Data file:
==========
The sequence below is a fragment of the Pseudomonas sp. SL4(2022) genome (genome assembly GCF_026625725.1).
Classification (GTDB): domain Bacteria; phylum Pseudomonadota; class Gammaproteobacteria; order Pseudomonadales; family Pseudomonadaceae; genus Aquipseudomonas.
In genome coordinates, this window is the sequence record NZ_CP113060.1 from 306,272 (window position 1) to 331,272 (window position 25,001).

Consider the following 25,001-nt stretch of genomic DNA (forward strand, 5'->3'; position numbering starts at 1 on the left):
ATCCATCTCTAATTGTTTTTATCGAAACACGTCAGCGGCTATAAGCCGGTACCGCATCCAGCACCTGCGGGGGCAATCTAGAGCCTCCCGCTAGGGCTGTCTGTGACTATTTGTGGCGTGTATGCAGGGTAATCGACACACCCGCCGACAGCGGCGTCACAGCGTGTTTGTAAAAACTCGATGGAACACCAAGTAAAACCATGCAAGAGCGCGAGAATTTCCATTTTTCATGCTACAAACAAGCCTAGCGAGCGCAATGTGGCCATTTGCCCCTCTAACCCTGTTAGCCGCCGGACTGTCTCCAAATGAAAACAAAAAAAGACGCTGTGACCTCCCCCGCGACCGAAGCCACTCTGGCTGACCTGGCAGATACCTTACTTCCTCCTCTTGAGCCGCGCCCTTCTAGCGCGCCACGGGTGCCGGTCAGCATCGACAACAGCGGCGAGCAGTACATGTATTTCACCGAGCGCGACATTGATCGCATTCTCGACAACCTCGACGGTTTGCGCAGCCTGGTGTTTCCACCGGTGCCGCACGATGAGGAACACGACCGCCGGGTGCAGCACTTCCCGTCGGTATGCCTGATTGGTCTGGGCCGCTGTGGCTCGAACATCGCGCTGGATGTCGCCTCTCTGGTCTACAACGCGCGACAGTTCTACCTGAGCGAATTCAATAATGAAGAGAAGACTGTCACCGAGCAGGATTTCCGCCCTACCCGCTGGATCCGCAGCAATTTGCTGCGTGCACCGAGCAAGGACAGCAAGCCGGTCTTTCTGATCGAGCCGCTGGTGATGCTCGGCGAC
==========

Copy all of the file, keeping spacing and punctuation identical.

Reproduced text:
The sequence below is a fragment of the Pseudomonas sp. SL4(2022) genome (genome assembly GCF_026625725.1).
Classification (GTDB): domain Bacteria; phylum Pseudomonadota; class Gammaproteobacteria; order Pseudomonadales; family Pseudomonadaceae; genus Aquipseudomonas.
In genome coordinates, this window is the sequence record NZ_CP113060.1 from 306,272 (window position 1) to 331,272 (window position 25,001).

Consider the following 25,001-nt stretch of genomic DNA (forward strand, 5'->3'; position numbering starts at 1 on the left):
ATCCATCTCTAATTGTTTTTATCGAAACACGTCAGCGGCTATAAGCCGGTACCGCATCCAGCACCTGCGGGGGCAATCTAGAGCCTCCCGCTAGGGCTGTCTGTGACTATTTGTGGCGTGTATGCAGGGTAATCGACACACCCGCCGACAGCGGCGTCACAGCGTGTTTGTAAAAACTCGATGGAACACCAAGTAAAACCATGCAAGAGCGCGAGAATTTCCATTTTTCATGCTACAAACAAGCCTAGCGAGCGCAATGTGGCCATTTGCCCCTCTAACCCTGTTAGCCGCCGGACTGTCTCCAAATGAAAACAAAAAAAGACGCTGTGACCTCCCCCGCGACCGAAGCCACTCTGGCTGACCTGGCAGATACCTTACTTCCTCCTCTTGAGCCGCGCCCTTCTAGCGCGCCACGGGTGCCGGTCAGCATCGACAACAGCGGCGAGCAGTACATGTATTTCACCGAGCGCGACATTGATCGCATTCTCGACAACCTCGACGGTTTGCGCAGCCTGGTGTTTCCACCGGTGCCGCACGATGAGGAACACGACCGCCGGGTGCAGCACTTCCCGTCGGTATGCCTGATTGGTCTGGGCCGCTGTGGCTCGAACATCGCGCTGGATGTCGCCTCTCTGGTCTACAACGCGCGACAGTTCTACCTGAGCGAATTCAATAATGAAGAGAAGACTGTCACCGAGCAGGATTTCCGCCCTACCCGCTGGATCCGCAGCAATTTGCTGCGTGCACCGAGCAAGGACAGCAAGCCGGTCTTTCTGATCGAGCCGCTGGTGATGCTCGGCGAC